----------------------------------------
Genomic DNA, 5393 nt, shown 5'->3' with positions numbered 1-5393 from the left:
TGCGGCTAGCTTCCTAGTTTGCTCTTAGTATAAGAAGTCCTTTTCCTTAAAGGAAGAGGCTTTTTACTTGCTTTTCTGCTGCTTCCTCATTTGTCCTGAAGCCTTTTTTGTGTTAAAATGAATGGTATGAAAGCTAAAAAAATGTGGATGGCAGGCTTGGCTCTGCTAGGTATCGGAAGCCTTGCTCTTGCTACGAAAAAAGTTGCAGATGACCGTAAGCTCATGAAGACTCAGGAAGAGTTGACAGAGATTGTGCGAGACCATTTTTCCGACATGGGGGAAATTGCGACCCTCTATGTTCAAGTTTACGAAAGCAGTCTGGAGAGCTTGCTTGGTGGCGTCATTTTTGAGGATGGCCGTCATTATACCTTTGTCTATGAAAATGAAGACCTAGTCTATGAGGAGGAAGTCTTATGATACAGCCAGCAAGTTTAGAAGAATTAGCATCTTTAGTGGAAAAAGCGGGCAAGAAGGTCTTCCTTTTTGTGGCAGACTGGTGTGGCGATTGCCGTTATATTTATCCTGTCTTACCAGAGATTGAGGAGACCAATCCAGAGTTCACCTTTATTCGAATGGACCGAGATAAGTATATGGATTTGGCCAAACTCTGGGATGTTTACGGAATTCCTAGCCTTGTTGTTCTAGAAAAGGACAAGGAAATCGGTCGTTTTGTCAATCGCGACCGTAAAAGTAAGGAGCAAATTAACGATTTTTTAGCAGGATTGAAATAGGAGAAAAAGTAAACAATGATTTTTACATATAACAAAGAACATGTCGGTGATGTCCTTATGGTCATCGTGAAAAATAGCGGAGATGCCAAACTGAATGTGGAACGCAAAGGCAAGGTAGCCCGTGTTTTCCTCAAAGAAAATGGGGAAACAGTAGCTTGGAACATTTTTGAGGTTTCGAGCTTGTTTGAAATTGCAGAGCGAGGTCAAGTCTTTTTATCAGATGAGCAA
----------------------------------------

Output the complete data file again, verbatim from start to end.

Genomic DNA, 5393 nt, shown 5'->3' with positions numbered 1-5393 from the left:
TGCGGCTAGCTTCCTAGTTTGCTCTTAGTATAAGAAGTCCTTTTCCTTAAAGGAAGAGGCTTTTTACTTGCTTTTCTGCTGCTTCCTCATTTGTCCTGAAGCCTTTTTTGTGTTAAAATGAATGGTATGAAAGCTAAAAAAATGTGGATGGCAGGCTTGGCTCTGCTAGGTATCGGAAGCCTTGCTCTTGCTACGAAAAAAGTTGCAGATGACCGTAAGCTCATGAAGACTCAGGAAGAGTTGACAGAGATTGTGCGAGACCATTTTTCCGACATGGGGGAAATTGCGACCCTCTATGTTCAAGTTTACGAAAGCAGTCTGGAGAGCTTGCTTGGTGGCGTCATTTTTGAGGATGGCCGTCATTATACCTTTGTCTATGAAAATGAAGACCTAGTCTATGAGGAGGAAGTCTTATGATACAGCCAGCAAGTTTAGAAGAATTAGCATCTTTAGTGGAAAAAGCGGGCAAGAAGGTCTTCCTTTTTGTGGCAGACTGGTGTGGCGATTGCCGTTATATTTATCCTGTCTTACCAGAGATTGAGGAGACCAATCCAGAGTTCACCTTTATTCGAATGGACCGAGATAAGTATATGGATTTGGCCAAACTCTGGGATGTTTACGGAATTCCTAGCCTTGTTGTTCTAGAAAAGGACAAGGAAATCGGTCGTTTTGTCAATCGCGACCGTAAAAGTAAGGAGCAAATTAACGATTTTTTAGCAGGATTGAAATAGGAGAAAAAGTAAACAATGATTTTTACATATAACAAAGAACATGTCGGTGATGTCCTTATGGTCATCGTGAAAAATAGCGGAGATGCCAAACTGAATGTGGAACGCAAAGGCAAGGTAGCCCGTGTTTTCCTCAAAGAAAATGGGGAAACAGTAGCTTGGAACATTTTTGAGGTTTCGAGCTTGTTTGAAATTGCAGAGCGAGGTCAAGTCTTTTTATCAGATGAGCAA